September 2016 QST - Public Service
I shot the 2016 Sept cover of QST of Tammy Scheirman, VA6TSS, and Robert MacLachlan, VE6BGM, participating in an exercise in High River, Alberta.
Here at the EOC control station, Robert, VE6BGM, was the operator in charge of a group of hams who were out in the field. Besides the normal FM voice mode of communication, APRS messaging was also utilized for this exercise, which is held annually in response to the disastrous floods that occurred in southern Alberta in 2013.
As a ham, its important that you know the procedures to follow as part of personal preparedness. Whatever your experience and background are, you have to know the specific details of working with your emergency organizations. If you don’t, you won’t be prepared to contribute when you arrive at a disaster site.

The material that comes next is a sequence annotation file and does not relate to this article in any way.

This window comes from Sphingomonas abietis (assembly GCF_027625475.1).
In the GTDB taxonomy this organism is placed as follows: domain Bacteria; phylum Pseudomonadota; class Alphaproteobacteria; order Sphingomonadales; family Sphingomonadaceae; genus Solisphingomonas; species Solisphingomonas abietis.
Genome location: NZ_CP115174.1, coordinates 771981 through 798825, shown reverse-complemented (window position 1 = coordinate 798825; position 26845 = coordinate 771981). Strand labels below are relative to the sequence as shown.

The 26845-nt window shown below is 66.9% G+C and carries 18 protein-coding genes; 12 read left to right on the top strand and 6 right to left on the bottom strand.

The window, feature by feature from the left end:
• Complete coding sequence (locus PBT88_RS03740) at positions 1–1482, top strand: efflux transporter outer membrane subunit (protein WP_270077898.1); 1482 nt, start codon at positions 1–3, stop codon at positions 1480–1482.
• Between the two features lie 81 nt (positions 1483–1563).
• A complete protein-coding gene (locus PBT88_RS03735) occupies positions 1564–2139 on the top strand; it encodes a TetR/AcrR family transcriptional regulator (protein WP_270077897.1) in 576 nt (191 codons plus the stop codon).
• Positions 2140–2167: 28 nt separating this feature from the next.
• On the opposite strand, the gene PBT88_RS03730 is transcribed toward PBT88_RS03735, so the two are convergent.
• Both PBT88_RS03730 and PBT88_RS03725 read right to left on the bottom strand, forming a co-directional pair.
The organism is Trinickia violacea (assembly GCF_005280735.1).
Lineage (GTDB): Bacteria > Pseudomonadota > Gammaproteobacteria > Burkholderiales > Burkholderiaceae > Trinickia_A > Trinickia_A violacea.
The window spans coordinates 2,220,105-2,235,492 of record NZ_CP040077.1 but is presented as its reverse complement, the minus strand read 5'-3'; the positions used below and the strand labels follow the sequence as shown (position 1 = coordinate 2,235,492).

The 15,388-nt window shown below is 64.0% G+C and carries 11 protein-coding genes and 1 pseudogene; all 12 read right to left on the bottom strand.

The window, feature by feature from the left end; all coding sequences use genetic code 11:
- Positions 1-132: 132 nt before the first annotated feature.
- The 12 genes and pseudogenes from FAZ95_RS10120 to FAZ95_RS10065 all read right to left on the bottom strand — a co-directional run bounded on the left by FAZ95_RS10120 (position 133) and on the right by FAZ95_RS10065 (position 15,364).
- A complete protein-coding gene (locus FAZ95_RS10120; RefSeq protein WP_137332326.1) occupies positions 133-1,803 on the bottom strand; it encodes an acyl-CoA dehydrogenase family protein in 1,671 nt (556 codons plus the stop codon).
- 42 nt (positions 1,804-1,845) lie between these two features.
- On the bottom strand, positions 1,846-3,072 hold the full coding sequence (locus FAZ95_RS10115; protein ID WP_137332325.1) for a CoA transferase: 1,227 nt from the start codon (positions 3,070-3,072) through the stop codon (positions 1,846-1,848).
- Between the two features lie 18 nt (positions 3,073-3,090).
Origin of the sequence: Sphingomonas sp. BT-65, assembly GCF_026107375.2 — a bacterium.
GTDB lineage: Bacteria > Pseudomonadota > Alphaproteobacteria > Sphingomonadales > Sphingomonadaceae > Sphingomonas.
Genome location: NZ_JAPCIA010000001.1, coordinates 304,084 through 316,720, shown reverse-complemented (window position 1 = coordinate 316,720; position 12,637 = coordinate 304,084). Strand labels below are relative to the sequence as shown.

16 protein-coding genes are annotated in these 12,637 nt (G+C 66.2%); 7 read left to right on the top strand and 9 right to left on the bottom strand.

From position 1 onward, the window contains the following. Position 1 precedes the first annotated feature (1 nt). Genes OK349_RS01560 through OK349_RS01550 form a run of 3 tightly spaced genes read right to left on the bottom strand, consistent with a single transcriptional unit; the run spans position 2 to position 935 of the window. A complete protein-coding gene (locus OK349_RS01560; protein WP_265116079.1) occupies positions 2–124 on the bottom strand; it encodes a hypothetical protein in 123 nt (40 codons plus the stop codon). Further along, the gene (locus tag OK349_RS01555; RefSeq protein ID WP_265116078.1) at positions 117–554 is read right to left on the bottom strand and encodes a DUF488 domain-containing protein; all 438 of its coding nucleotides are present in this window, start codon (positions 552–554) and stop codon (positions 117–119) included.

To be prepared to perform your duties effectively, you must be prepared to assist in any number of assignments, from a variety of station locations, using various communication modes, for an extended length of time. You must be prepared to provide your own equipment, and you must be prepared to tend to your own safety, welfare and comfort.
In a natural disaster it's not just the police and fire services who could save lives, but hams could as well.
Despite having the Internet, cell phones, email, and other modern communications, there are times during disasters that the infrastructure fails, and then someone requires assistance. During those moments it's up to the local ham population to provide backup communications for those providing emergency response.